Tag Archives: Moments in History

Oliver Cromwell’s illnesses and death

Many accounts of Cromwell’s health are unreliable and biased because they were written by royalists. What can be discerned, however, is that in London in 1628 at the age of twenty-nine, Cromwell consulted the greatest doctor of the day, Sir Theodore Mayerne, whose records indicate that he had excessive cough and phlegm, some digestive problems, […]

Hasting Banda: family doctor turned tyrant

In his 1936 list of Truants in medicine who “deserted medicine” and yet perhaps to his surprise or condescension “triumphed,” Lord Moynihan of Leeds listed mainly successful men of science or letters. Actors and sportsmen, however famous, were not included. But mentioned were several people who “strayed to politics,” notably Clemenceau, Sun Yat Sen, and […]

The public death of Prince Albert

Death in modern times tends to be a private affair, whether in hospital, hospice, or in the home. But in the past no such privacy was accorded to royalty, as shown in this painting of the last moments of Albert, the beloved Prince Consort of Queen Victoria. The Prince died in 1861 after a brief […]

Ibn Rushd (Averroes), medieval polymath

It is hard to know what to make of someone who has written books on philosophy, theology, medicine, astronomy, physics, law, and linguistics. In our time this would have been impossible. Not so in medieval Andalusia, where Ibn Rushd, now best known under his Latinized name of Averroes, never missed a day reading or writing […]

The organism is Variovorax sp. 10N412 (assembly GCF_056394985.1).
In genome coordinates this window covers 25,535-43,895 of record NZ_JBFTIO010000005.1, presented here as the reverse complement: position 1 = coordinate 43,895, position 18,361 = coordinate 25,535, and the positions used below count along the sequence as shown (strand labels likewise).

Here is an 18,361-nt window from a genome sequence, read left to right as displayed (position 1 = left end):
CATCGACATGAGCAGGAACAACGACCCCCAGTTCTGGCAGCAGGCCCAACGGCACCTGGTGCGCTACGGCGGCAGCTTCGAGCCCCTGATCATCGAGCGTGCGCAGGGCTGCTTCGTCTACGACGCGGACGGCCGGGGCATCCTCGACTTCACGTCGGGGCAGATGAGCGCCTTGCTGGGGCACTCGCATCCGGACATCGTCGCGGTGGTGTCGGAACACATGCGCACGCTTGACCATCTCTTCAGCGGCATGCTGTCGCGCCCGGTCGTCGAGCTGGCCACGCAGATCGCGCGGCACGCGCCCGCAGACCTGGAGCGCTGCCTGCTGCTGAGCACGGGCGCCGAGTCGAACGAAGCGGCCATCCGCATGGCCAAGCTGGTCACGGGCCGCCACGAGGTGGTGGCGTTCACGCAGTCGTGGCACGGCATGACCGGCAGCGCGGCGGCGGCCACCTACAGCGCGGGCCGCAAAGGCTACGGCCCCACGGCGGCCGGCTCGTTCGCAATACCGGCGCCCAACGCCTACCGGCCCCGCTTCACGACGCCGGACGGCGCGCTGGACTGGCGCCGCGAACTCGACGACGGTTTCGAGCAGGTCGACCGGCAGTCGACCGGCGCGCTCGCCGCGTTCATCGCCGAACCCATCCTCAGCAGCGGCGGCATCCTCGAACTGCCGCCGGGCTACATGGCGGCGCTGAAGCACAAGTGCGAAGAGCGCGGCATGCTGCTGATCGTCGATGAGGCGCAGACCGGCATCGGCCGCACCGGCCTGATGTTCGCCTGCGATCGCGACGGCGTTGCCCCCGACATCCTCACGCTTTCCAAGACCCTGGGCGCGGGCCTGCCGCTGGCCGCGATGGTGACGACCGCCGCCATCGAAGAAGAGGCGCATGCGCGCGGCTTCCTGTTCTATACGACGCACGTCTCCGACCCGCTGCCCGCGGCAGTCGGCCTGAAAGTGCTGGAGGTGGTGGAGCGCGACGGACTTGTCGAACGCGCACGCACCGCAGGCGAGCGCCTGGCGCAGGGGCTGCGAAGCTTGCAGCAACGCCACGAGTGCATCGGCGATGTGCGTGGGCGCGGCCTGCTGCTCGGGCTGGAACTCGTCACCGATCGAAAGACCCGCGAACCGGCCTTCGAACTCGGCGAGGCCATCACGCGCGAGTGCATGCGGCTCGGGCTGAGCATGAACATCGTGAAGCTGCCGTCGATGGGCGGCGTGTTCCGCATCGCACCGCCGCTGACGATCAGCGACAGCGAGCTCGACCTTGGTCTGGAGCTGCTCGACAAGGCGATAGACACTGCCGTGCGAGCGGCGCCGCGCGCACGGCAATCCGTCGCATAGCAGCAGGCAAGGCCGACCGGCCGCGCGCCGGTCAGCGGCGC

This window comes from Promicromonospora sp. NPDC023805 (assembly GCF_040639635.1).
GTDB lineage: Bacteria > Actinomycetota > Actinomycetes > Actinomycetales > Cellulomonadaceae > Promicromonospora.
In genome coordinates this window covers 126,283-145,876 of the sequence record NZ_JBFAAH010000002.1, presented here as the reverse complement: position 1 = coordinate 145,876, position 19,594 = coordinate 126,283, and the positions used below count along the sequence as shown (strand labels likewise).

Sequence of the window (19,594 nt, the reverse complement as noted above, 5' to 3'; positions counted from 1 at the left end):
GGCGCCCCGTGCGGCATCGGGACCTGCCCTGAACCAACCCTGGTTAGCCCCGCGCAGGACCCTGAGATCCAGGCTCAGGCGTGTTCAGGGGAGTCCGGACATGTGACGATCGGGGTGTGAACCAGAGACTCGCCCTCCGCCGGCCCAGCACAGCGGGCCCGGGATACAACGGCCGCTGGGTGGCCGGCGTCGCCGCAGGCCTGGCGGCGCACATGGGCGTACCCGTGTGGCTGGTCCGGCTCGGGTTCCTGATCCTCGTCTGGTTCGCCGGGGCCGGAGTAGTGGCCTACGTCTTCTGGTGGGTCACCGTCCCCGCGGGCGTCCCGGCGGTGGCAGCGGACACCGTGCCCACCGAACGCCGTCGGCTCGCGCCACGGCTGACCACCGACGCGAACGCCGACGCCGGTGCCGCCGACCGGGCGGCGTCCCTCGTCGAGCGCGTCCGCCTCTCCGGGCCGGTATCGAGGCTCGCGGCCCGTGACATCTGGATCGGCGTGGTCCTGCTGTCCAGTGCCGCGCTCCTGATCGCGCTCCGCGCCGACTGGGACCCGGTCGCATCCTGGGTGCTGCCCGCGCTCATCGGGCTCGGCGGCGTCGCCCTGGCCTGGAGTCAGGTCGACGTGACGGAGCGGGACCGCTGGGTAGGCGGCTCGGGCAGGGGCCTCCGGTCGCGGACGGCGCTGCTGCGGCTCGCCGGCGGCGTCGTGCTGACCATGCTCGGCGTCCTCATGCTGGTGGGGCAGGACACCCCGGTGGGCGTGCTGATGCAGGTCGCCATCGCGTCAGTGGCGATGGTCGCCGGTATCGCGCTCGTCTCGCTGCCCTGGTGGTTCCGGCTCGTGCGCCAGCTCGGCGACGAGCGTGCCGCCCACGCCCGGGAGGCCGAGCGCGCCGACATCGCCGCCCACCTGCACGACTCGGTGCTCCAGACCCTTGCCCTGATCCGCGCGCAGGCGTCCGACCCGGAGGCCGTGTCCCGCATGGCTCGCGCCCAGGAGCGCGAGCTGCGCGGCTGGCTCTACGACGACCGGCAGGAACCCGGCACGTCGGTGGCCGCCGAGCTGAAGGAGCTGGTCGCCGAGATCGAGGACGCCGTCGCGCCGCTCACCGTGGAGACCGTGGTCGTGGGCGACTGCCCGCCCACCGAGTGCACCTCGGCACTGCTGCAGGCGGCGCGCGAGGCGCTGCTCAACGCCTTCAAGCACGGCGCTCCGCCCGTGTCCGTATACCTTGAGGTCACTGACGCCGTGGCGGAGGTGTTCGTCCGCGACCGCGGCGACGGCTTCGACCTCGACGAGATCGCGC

Jean Cruveilhier – first described the lesions of multiple sclerosis

Jean Cruveilhier was born in 1791 in Limoges, France, the son of a military surgeon. He had intended to become a priest but changed his mind at the insistence of his father and became a doctor, graduating from the University of Paris in 1816. In 1823 he was appointed professor of surgery at the University of […]

Otto Kahler, Bence Jones, and multiple myeloma

Dr. Otto Kahler (1849-1893) was inducted into the pantheon of eponymy for reporting in 1889 the details of a patient suffering from multiple myeloma. Born and educated in Prague, Kahler became a professor of medicine in his home town, but in 1889 moved to a similar professorial position in Vienna. Influenced during a sabbatical in […]

The ligament of Vaclav Treitz

Vaclav Treitz (1819-1872) was born in Bohemia, studied humanities at the Charles University in Prague, and obtained his medical degree there in 1846. He then furthered his education at the New or Second Vienna School under the great luminaries of the time, Karl Rokitansky, Joseph Skoda, and Ferdinand von Hebra. He specifically worked in anatomy […]

Erasistratus

Erasistratus (304–250 BC) founded a school of anatomy in Alexandria, where he described the valves of the heart; concluded that the heart functioned as a pump; and distinguished between arteries and veins. He believed that the arteries were full of air and that they carried the “animal spirit”; appears to have almost discovered the circulation of the blood; and carried […]

Gerard van Swieten and his reforms

A massive statue in Vienna shows the empress Maria Theresia, imperial in bronze as she had been in life, surrounded by her generals and by an ennobled Dutch physician, the Baron Gerard van Swieten. She had recruited him from the medical department of the great Herman Boerhaave in Leiden, and he had come to Vienna […]

The philosopher’s dementia

To be the world’s greatest philosopher in the prime of life is no guarantee against developing the ravages of dementia in old age. This is what happened to Immanuel Kant, a little man scarcely five feet tall followed by a devoted servant with an umbrella, who would take his daily walk at so regular an […]